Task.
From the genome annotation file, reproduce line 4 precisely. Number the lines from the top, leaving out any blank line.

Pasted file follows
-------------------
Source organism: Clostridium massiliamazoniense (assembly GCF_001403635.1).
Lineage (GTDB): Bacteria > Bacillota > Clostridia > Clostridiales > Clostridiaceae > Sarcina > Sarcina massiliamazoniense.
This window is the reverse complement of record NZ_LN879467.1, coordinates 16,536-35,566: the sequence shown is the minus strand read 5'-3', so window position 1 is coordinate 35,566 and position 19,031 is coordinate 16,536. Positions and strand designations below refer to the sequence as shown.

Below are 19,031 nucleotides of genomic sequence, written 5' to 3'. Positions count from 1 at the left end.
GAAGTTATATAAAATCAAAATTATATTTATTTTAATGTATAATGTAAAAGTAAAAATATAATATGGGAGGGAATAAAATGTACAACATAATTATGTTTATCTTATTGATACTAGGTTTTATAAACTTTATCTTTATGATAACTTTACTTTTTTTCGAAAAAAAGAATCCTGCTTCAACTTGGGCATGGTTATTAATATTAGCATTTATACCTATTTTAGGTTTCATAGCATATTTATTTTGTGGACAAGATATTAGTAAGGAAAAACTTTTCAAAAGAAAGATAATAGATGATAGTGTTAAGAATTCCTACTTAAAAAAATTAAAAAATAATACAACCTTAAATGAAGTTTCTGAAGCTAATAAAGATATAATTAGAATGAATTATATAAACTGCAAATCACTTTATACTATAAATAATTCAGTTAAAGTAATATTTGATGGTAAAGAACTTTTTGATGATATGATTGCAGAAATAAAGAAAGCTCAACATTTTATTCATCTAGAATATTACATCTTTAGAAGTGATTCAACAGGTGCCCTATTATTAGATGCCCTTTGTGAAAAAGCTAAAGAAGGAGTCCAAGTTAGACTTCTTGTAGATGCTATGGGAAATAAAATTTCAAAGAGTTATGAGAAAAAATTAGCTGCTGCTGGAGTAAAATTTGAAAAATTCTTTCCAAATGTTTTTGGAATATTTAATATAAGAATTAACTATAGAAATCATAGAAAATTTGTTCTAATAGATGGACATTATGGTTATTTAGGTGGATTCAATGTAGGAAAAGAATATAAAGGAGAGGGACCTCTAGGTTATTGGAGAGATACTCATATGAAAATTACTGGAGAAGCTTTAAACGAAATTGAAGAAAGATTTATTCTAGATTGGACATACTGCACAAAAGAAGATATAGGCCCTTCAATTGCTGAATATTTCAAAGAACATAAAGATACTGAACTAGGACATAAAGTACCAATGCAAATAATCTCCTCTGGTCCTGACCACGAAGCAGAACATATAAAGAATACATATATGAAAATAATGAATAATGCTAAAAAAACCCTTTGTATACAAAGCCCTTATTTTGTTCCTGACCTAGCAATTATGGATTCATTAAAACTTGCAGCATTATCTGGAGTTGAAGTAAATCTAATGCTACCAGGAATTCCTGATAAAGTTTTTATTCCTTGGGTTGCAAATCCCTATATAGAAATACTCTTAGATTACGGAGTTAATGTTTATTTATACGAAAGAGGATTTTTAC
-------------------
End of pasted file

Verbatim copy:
Below are 19,031 nucleotides of genomic sequence, written 5' to 3'. Positions count from 1 at the left end.